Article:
“I have sliced the bow of a kayak through waves as high as my shoulder. I have drifted with friends outside a concert venue, brought to tears by moonlight and song. I have passed my feet through the shallows at night and seen phosphorescent plankton blink on and off like so many stars. Maybe home is as simple as this: a place that brings you alive.”

“Unseen Canyon,” Camas, Summer 2018 “Rivers” Issue

“It’s as if the river and sky have switched places—around us a murky brown, above us a clear blue-green. I try to describe it to Elly as if I’m not seeing it for the first time, as if I know it by heart. The way these colors touch, the difference between shade and shadow. Always the canyon, the red canyon, the slowly creeping rocks. 

‘I can see it,’ she says.”

Photo by Andy Gagne



Open Mountain
As she looks back on her road to the Freeride World Tour, Jackie Paaso carves out space for women in skiing

Maine Magazine

Women of the River
The women of Maine’s whitewater who are making the state’s waterways a place for everyone

Starry Maine: A Guide to Maine Stargazing
Where to find the darkest skies, tips and tricks for budding astrophotographers, and future celestial events to watch for.

Winter’s Invitation
Writer and outdoor guide Jenny O’Connell and friends set out on a snowy expedition to Baxter State Park in search of winter’s gifts.

Fresh Tracks
An inclusive ski touring organization aims to change the landscape of backcountry skiing in Maine.

Speak for the Trees
AMC’s Steve Tatko bridges community and conservation to preserve Maine’s Acadian forest

Mountains into Horizons
An adaptive sports program makes skiing accessible to all

Falling Over Maine
A jump out of a plane gives writer Jenny O’Connell new outlook on the place she calls home.

Telling What Matters
A new poetry anthology from The Telling Room elevates the next generation

Just Don’t Fall
Rippleffect’s Toby Arnold empowers people to push past their limits through ice climbing and outdoor adventure

The Next White Blaze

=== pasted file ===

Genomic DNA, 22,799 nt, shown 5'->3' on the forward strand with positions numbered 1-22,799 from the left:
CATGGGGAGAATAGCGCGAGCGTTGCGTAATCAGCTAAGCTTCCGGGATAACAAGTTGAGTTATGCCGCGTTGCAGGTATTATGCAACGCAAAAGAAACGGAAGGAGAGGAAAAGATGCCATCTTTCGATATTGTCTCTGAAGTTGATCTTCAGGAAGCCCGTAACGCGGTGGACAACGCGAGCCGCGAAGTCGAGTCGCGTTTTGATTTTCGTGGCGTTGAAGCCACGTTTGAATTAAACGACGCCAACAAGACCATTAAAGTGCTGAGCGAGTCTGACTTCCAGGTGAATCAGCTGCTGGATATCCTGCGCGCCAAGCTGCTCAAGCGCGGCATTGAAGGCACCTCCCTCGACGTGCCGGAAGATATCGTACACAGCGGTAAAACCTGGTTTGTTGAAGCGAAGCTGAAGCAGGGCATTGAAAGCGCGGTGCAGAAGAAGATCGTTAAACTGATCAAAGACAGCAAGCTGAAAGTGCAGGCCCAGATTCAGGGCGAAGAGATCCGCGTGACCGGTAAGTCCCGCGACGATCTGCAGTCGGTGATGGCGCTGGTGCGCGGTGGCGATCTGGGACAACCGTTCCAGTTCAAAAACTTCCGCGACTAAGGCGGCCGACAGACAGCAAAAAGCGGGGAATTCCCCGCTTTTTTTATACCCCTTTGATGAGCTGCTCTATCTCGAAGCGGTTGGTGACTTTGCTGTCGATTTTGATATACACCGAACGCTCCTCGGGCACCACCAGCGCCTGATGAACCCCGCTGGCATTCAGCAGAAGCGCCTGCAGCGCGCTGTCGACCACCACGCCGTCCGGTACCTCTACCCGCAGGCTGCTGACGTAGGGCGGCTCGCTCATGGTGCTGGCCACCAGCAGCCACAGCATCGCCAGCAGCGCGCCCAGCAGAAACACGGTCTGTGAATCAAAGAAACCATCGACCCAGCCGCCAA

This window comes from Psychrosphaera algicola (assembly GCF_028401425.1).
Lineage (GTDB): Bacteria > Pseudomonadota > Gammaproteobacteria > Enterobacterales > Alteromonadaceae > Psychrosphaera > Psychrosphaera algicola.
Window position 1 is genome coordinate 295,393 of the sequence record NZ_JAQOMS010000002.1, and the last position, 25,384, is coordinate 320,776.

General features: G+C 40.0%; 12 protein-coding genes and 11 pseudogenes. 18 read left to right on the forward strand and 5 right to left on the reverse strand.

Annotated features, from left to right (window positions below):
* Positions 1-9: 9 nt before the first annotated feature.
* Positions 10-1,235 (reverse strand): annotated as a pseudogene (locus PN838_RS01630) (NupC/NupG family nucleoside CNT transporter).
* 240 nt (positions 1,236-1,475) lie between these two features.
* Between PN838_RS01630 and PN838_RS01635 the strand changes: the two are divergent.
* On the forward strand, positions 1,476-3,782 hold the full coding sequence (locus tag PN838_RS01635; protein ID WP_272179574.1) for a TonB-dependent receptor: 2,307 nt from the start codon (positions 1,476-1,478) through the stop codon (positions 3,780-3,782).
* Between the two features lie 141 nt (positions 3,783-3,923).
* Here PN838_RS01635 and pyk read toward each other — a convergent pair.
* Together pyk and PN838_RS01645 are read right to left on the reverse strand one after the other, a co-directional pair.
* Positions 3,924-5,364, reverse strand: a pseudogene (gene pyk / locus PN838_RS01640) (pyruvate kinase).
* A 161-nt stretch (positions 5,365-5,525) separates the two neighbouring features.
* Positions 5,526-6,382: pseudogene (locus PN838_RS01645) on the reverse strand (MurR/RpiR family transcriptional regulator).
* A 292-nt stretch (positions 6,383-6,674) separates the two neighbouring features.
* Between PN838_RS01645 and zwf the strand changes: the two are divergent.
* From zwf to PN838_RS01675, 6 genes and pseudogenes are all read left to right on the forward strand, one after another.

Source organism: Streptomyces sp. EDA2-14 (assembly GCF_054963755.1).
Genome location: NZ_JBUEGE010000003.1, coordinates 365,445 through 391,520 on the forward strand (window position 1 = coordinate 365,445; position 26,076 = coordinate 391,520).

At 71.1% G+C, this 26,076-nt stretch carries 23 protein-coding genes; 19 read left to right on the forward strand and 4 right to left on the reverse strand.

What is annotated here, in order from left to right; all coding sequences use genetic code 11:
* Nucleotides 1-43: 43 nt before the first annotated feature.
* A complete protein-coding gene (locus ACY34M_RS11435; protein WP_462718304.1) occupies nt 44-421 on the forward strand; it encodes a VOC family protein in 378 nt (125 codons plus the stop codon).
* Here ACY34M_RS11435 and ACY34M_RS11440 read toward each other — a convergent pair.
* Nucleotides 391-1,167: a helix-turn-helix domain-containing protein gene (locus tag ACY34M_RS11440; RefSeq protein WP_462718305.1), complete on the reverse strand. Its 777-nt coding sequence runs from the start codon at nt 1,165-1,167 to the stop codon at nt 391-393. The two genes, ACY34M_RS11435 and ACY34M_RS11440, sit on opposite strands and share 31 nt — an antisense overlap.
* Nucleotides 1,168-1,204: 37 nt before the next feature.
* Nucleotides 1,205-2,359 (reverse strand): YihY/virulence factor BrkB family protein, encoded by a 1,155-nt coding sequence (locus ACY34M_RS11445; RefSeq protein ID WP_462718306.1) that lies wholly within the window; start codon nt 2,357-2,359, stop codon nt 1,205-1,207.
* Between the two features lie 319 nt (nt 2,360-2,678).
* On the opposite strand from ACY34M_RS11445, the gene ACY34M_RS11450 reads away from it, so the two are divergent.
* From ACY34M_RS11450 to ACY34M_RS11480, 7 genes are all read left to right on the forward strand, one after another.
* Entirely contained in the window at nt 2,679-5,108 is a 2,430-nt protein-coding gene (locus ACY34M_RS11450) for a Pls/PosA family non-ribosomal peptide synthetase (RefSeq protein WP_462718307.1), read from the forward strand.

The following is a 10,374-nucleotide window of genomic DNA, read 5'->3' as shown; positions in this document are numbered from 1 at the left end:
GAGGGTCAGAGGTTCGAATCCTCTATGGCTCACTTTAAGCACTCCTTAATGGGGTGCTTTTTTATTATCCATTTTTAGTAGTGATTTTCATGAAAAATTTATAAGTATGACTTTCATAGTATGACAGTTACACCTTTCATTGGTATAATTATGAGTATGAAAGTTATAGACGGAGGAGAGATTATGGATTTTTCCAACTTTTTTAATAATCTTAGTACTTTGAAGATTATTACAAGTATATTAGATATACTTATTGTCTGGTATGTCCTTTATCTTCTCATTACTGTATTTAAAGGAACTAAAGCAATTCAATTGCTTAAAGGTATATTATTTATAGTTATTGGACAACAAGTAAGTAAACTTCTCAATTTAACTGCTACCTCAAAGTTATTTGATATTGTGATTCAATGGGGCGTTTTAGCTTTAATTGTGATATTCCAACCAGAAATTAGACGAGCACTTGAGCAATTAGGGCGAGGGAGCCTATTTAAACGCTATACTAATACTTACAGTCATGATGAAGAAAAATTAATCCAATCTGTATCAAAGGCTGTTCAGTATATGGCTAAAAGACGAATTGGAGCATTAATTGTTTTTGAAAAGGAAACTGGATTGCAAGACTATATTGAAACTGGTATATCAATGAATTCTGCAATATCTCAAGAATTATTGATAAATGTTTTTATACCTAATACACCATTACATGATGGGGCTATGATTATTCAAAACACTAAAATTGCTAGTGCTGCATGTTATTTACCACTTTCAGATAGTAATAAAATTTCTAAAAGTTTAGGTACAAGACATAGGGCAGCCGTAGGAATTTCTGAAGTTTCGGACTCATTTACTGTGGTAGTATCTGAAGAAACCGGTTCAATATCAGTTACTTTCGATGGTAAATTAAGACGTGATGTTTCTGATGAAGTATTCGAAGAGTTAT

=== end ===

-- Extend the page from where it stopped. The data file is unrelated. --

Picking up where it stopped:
After completing the Appalachian Trail, Briana DeSanctis is chasing the transcendent feeling of thru-hiking across America.

Just Do It
From organizing a summer camp in middle school to hiking the Appalachian Trail, Chloë Rowse has charted her own path, and encourages girls to do the same

Decor Maine

Sea Change
The Gulf of Maine Research Institute builds climate resilience through community conversation

House of Stories
A peek inside the York home of Artist Lauren Gillette, where every surface reflects a fascination with narrative

The Full, Unchecked Self
A renowned Maine artist explores his wilder side, the power of collaboration, and why Charlie Hewitt will never get tired of being Charlie Hewitt

Forests Inside Us
Jordan Kendall Parks uses natural materials to create art connecting land and people

Saving the Sentinel
The people working to extend Fort Gorges’ lease on life and its place in Portland history

The Material Has More to Give You
Benjamin Spalding celebrates the life of objects—and humans—with a fresh approach to sculpture

The Click That Says Yes
Artist Kathleen Florance follows her intuition to address the challenges of our time


To Witness, to Listen, to Receive the World: An Interview with Ada Limón

“Let’s Get into Some Real Trouble”: An Interview with Cate Marvin 

Creative Projects

Pecha Kucha Speaker, Midcoast Maine, 2019

The Sky Where you Are
Opera libretto commissioned by An Opera Theater that sheds light on advocacy and domestic violence. World premiere: October 2020, Decameron Opera Coalition, Tales from a Safe Distance. Added to the Library of Congress in 2021.

Home of Air
Nonfiction poetry collection featured in Surface First Tilts West, visual artist Jordan Kendall Parks’ interactive outdoor art installation on Little Chebeague Island in Casco Bay, Maine.

Not an Apology: A Martin Luther King, Jr. Fellows Anthology


Leave a Reply

Fill in your details below or click an icon to log in: Logo

You are commenting using your account. Log Out /  Change )

Twitter picture

You are commenting using your Twitter account. Log Out /  Change )

Facebook photo

You are commenting using your Facebook account. Log Out /  Change )

Connecting to %s

%d bloggers like this: